The classical mistake made in the past by many prosecuting teams is that of the ‘prosecutors fallacy‘. This is when the prosecution or defence have presented the jury with some statistic such as a probability that has been calculated incorrectly, yet manage to convince the jury to accept its truth.


Scales of justice; source

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Expected Goals in Football

Previously I talked about one way to measure the success of a football team over a year through `Pythagorean Expectation‘. Whilst this is a pretty good metric for predicting success, it can only be applied over a certain number of games and can’t tell us anything about a particular match. Since being able to determine how well a team performed in a particular match is the ultimate goal of analysing games, many ideas have been developed to try and do this with increasing accuracy.

A Short List of (Increasingly Better) Football Metrics

  1. Goals Scored & Goals Conceded
  2. Shots
  3. Shots on Target (SoT)
  4. Total Shots Ratio (TSR)
  5. Expected Goals (xG)
  6. Expected Goals with tracking data

At the most basic level that you see in the overall league table is the goals scored and conceded for each team. Teams that tend to score lots of goals and concede few goals win more matches and hence finish higher up in the table at the end of league.

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What is Bayes’ Theorem?

One of the most famous theorems in statistics and probability is that of Bayes’ Theorem, which first appeared around 250 years ago. It allows us to calculate reverse probabilities and use new evidence to update our beliefs. For example the probability of a hypothesis given a set of evidence can be found from the probability of that evidence given a hypothesis.

To understand Bayes’ Theorem it is important to have a basic understanding of conditional probability. This is the probability of something happening given that some event has already happened. Some examples of conditional probabilities are given below,

  • Given that Watford scored a goal, what was the probability that Odion Ighalo scored?
  • Given that it rained yesterday, what is the probability that it will remain tomorrow?
  • Given a sports centre has a swimming pool, what is the probability it also has a gym?

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Changepoint Detection – Part 2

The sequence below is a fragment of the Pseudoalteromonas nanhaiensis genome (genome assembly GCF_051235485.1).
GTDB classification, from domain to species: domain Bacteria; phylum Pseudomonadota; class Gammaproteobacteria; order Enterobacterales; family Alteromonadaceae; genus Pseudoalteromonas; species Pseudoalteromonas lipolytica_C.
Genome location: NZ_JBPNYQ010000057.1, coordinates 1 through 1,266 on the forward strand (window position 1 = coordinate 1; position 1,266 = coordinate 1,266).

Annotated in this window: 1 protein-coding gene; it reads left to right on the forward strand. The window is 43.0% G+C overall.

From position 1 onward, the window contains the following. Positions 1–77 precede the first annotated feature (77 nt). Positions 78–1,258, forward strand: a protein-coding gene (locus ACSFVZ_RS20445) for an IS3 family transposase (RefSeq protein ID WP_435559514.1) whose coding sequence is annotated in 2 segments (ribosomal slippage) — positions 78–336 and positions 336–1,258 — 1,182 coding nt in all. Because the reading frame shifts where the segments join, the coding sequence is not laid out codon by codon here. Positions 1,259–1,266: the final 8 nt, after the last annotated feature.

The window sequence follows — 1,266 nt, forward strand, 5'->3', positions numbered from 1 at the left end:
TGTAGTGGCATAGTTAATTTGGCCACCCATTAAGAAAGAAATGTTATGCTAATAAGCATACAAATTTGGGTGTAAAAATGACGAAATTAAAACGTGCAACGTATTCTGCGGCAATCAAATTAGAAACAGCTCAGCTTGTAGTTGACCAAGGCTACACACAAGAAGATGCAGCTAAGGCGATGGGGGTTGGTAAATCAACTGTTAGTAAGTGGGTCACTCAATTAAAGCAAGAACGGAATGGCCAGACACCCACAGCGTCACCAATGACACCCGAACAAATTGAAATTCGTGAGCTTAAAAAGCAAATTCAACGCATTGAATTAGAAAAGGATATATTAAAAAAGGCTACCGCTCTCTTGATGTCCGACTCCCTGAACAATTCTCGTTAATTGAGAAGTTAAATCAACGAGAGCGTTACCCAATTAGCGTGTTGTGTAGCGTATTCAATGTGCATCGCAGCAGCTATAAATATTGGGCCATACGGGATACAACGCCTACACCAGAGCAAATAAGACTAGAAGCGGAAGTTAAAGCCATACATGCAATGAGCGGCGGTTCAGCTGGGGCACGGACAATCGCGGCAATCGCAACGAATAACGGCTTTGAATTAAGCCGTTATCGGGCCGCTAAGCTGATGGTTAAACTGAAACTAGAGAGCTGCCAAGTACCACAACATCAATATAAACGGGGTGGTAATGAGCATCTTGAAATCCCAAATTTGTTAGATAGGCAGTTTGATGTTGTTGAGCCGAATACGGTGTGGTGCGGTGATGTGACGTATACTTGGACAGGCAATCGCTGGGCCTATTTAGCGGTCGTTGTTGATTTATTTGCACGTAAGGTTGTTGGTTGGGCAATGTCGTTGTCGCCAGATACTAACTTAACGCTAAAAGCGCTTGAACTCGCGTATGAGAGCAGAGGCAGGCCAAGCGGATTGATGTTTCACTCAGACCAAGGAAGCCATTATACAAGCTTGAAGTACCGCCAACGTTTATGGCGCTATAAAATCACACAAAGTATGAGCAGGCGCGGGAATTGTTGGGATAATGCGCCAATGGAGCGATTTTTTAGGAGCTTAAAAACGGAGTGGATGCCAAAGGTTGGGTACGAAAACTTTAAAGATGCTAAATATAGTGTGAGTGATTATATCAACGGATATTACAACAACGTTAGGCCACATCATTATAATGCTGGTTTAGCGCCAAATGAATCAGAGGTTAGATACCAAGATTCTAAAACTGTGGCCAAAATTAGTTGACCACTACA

If you haven’t already, I would strongly recommend glancing over the part 1 of this post before continuing. In it we talked about a method for detecting a single changepoint through techniques such as maximum log-likelihood estimation. The question now is the more difficult one of how can we search for multiple changepoints?

The simplest thing to do would be to initially apply our Single Changepoint Detection (SCD) method to the series we want to analyse. If there is no changepoint found we are done, but if there is a changepoint found we end up with two distinct segments.

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Changepoint Detection – Part 1

Previously we discussed what a changepoint is, how they work and examples of where you might find them. Today however we shall go one step further and attempt to discuss solving the problem of how to find these changepoints.


Multiple changepoints have be found, they are the red lines.

Let’s begin by trying to figure out a way of detecting if just a single changepoint exists in a set of data. The simplest way to pose this problem is to describe it through a ‘Hypothesis Test’, where we have a null hypothesis (H_0) and an alternative hypothesis (H_1),

H_0: no changepoint            H_1: 1 changepoint

If you are unfamiliar with hypothesis tests, the idea is to run some kind of test that will give us a value. If that value is above a certain threshold, we can reject the null hypothesis and in our case accept the alternative hypothesis. If not, we can’t disprove the null hypothesis and we accept it as true. In layman’s terms, it’s the classic innocent until proven guilty. Alternatively check it out yourself!